Case Study: Scenic Easement in Talbot County, MD

Scenic Easements for the Poe-Burling Property

About the Property

The landowner came from an old Maryland family which had owned an early land-grant plantation on Maryland’s Eastern Shore for generations. The farm, known as Rich Neck, comprised 790 acres, more than five miles of Chesapeake Bay waterfront, and many historic buildings, including a very early, private Gothic revival chapel. The farm includes an entire peninsula that juts several miles into the Chesapeake Bay. An easement over a parcel of this size preserves a strong feeling of life in early Maryland.

The Land Trust

The Maryland Environmental Trust (MET) is a statewide local land trust governed by a citizen Board of Trustees.” A quasi-public agency, funded by the State of Maryland but with its own endowment, the Trust focuses on preserving natural resources, open space, and agricultural lands through the use of conservation easements. The Trust also helps local land trusts and provides grants for environmental education programs.

The Easement

A trusted family lawyer introduced the landowner to the idea of placing a conservation easement on the property. The landowner decided over several months to include restrictions on subdivision, new construction, timbering, and internal and external changes to the eighteenth-century manor house. At the insistence of the landowner, three organizations: The Maryland Environmental Trust, the Maryland Historical Trust, and the Nature Conservancy, jointly hold the easement. The landowner believed that multiple easement holders made it more likely that the easement would survive in perpetuity. This easement is a traditional conservation easement, rather than a scenic easement. All parties signed the easement on December 13, 1988.

What Scenic Resources Does the Easement Protect?

Talbot County, Maryland’s general plan calls for the protection of the beauty of its Chesapeake Bay waterfront. The easement specifically references this goal. With its protection of several miles of waterfront, the easement serves that goal as well. Moreover, an appendix to the easement lists all the structures on the property and refers to their dates of construction and protection status under the easement. Several, including the Rich Neck Farm Main House, the chapel, a guest house, and several farm structures, have exteriors protected under the easement.

Talbot County's beautiful waterfront

Key Scenic Conservation Strengths of the Easement

The easement contains several key provisions related to the protection of watersheds, farming practices, and design protection for the many significant structures. The easement requires the establishment and maintenance of vegetative buffers between agricultural operations and streams. This provision not only protects the water quality and supply but offers scenic enhancements to the property.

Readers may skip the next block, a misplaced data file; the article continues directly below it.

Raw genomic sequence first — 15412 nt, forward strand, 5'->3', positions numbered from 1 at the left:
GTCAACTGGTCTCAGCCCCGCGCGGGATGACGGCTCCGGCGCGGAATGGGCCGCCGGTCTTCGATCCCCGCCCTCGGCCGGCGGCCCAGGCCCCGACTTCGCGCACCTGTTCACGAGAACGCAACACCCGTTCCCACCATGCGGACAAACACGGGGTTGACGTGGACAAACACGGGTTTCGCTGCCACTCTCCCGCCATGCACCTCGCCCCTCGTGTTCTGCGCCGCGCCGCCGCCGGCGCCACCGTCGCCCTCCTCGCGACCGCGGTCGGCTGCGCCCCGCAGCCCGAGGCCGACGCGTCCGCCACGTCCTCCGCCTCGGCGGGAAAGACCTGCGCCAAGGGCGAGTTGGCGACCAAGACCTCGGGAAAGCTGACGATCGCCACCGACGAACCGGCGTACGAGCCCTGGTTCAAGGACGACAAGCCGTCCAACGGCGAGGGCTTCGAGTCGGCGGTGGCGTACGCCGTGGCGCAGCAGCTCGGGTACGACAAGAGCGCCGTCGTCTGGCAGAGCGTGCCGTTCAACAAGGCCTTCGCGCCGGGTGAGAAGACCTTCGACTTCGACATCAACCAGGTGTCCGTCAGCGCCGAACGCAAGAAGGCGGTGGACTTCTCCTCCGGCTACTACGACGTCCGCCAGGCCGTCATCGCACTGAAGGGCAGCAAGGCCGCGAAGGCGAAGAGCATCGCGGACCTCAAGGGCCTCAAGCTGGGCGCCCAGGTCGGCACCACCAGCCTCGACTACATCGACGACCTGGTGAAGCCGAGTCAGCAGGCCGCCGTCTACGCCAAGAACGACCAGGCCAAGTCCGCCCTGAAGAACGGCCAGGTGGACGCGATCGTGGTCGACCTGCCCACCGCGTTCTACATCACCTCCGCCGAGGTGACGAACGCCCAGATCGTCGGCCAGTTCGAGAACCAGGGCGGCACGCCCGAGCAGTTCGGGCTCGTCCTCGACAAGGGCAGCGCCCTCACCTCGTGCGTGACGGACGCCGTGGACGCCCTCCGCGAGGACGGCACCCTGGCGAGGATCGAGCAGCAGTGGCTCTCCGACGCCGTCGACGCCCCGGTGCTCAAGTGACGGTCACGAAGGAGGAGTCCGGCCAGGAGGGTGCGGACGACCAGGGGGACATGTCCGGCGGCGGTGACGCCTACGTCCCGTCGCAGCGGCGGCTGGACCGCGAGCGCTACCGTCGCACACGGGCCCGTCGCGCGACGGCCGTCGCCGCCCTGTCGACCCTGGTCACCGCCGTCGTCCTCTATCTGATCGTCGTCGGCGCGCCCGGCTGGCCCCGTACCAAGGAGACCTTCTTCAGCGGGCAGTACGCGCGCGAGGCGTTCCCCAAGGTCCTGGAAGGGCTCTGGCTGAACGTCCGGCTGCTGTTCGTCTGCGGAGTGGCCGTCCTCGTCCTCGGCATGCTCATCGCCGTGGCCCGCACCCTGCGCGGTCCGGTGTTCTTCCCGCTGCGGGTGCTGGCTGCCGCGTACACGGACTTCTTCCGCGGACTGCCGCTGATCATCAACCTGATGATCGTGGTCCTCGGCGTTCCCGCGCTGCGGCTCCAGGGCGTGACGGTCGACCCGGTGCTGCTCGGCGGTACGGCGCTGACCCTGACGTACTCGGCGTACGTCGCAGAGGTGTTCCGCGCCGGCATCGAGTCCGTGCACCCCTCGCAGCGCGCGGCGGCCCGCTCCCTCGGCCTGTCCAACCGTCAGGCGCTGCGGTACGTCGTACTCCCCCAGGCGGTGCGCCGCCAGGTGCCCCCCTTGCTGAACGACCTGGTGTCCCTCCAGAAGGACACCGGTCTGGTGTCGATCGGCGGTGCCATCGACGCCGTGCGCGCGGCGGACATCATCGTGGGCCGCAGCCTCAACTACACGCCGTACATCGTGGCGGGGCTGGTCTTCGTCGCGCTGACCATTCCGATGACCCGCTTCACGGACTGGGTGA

Also, like most easements, this one prohibits billboards. Furthermore, it limits the size of all signs to 4 feet by 4 feet. In addition, the easement prohibits commercial activities other than those directly related to the continued agricultural use of the property. Perhaps the easement’s greatest strength is its protection of historically significant structures. Modifications to the exteriors of those structures must be consistent with their historic character. The landowner must maintain the main house consistent with its character. Moreover, the easement shows a strong preference, for new construction that is compatible with the historic character of the site. In doing so, and in requiring the landowner to maintain and preserve existing structures, the landowner and the easement holders serve both the distinctive character of the Rich Neck area and the purpose of the easement.

Potential Weaknesses of the Easement

The provisions in this particular easement appear to be well-suited to the site. However, one stands out as a weakness that should concern either the landowner or the easement holders. That one provision is a sentence in Article V., Enforcement and Remedies, which requires the easement holders to limit inspection visits to once per year. If the key scenic resources are visible from off-site, then a drive-by and/or sail-by inspection could suffice. If, however, key protected resources are not visible from off-site, a future landowner could do significant harm in a year between inspections.

Key Enforcement Clauses and Other Noteworthy Procedural Language

Most of the enforcement clauses are fairly standard. However, one particular bit of language stands out. As noted in the introduction to the easement above, three entities, The Nature Conservancy, the Maryland Environmental Trust, and the Maryland Historical Trust, are co-holders of the easement. In paragraph D of Article V, Enforcement and Remedies, the Maryland Historical Trust is responsible for monitoring and enforcing the historic and archaeological provisions of the easement, with the Maryland Environmental Trust responsible for compliance with other terms. This division of labor based on expertise is sensible and could be a model for other easement partnerships.

Conclusion and Assessment

The property is one of great importance. The easement, though older than some, is quite good, balancing the desires of the landowners to keep farming, the need to protect the historic structures and scenic waterfront of the property, and the roles of the three easement holders.